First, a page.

• Environment details: Cloud provider, OS distro, networking choice and configuration, and Docker version
  • Detailed steps to reproduce the problem
  • Relevant logs
  • Tag the issue sig/windows by commenting on the issue with /sig windows to bring it to a SIG-Windows member's attention

Gathering Logs

Logs are an important element of troubleshooting issues in Kubernetes. Make sure to include them any time you seek troubleshooting assistance from other contributors.

Collecting kubelet and kube-proxy Logs

There are a few different ways to run the node binaries (kubelet, kube-proxy, etc) and the execution method also dictates how logs will be collected. Issue 75319 tracks pending work for better log management on Windows (for example using the Windows Event Log for higher log throughput and log rotation). If you end up logging to a file, you can use fluentd or Splunk to ship logs to a syslog server for search and analytics.

  1. Windows Service Manager services - You may have to introduce your own log consumption and log rotation service if you are logging to a file. We will investigate if journald is an option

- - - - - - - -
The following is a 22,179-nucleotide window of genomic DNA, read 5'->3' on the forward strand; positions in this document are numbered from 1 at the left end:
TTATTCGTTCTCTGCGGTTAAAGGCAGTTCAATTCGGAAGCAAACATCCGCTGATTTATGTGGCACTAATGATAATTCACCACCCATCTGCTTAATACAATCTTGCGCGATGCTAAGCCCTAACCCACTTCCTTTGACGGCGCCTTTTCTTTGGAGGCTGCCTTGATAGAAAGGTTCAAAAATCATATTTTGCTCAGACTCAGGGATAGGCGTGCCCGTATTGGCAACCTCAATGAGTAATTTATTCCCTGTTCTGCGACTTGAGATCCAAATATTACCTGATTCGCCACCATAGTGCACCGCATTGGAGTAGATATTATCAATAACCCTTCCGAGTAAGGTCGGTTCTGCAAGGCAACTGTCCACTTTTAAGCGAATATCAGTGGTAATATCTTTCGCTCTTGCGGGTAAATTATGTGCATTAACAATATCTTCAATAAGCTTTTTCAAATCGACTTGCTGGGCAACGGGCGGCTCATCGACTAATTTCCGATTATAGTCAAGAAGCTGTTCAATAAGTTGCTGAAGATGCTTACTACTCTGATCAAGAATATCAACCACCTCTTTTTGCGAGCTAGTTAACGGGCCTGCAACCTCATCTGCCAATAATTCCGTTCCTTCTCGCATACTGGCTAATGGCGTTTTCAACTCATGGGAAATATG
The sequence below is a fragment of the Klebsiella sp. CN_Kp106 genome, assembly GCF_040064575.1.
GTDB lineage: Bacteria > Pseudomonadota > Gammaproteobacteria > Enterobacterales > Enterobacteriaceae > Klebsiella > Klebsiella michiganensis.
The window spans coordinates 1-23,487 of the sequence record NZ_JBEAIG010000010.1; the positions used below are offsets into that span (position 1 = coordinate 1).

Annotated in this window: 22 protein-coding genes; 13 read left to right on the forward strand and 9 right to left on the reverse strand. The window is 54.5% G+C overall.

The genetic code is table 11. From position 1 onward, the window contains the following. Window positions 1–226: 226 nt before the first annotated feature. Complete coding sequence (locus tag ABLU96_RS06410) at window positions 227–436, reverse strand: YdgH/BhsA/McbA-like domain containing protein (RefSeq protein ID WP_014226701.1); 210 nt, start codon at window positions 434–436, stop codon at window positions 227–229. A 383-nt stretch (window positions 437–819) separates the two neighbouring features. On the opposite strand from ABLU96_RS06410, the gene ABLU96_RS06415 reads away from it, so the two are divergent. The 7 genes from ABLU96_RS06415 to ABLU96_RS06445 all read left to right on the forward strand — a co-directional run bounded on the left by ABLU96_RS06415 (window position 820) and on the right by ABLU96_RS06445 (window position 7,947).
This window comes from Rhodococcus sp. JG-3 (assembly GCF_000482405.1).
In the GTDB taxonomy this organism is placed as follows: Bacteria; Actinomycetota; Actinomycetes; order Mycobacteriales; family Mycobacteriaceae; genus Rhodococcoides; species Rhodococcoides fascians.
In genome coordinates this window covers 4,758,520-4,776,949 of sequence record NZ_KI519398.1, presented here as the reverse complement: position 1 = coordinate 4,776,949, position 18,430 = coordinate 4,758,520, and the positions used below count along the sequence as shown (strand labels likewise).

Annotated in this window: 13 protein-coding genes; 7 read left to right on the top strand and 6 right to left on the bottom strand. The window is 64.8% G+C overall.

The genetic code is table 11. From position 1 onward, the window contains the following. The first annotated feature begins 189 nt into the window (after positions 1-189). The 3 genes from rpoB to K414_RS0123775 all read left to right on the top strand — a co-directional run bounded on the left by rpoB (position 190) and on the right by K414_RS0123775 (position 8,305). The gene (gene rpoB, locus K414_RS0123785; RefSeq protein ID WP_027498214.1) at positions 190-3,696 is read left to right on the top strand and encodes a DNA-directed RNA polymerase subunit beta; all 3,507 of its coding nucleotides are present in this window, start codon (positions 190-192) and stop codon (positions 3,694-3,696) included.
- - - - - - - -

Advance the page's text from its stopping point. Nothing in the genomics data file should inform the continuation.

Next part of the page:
2. nssm.exe services - nssm.exe provides support for forwarding stdout/stderr logs to a file (use the AppStdout and AppStderr options) and also supports logs file rotation (See the File rotation and I/O redirection sections in the documentation). You can see more examples on using nssm.exe for the Kubernetes components of the Windows node in the services and background processes section under troubleshooting
# Example nssm command line for the kubelet
nssm set kubelet AppStdout C:\k\kubelet.log
nssm set kubelet AppStderr C:\k\kubelet.log

Collecting Networking Logs

  1. On the node before creating the pod for the first time.
  2. start-bitstransfer
  3. Execute collectlogs.ps1 in a PowerShell window 4 Start the trace by running C:\k\debug\starthnstrace.cmd
  4. Reproduce the issue
  5. Run netsh trace stop
  6. Execute collectlogs.ps1 in a PowerShell window again
  7. Include in your ticket C:\server.etl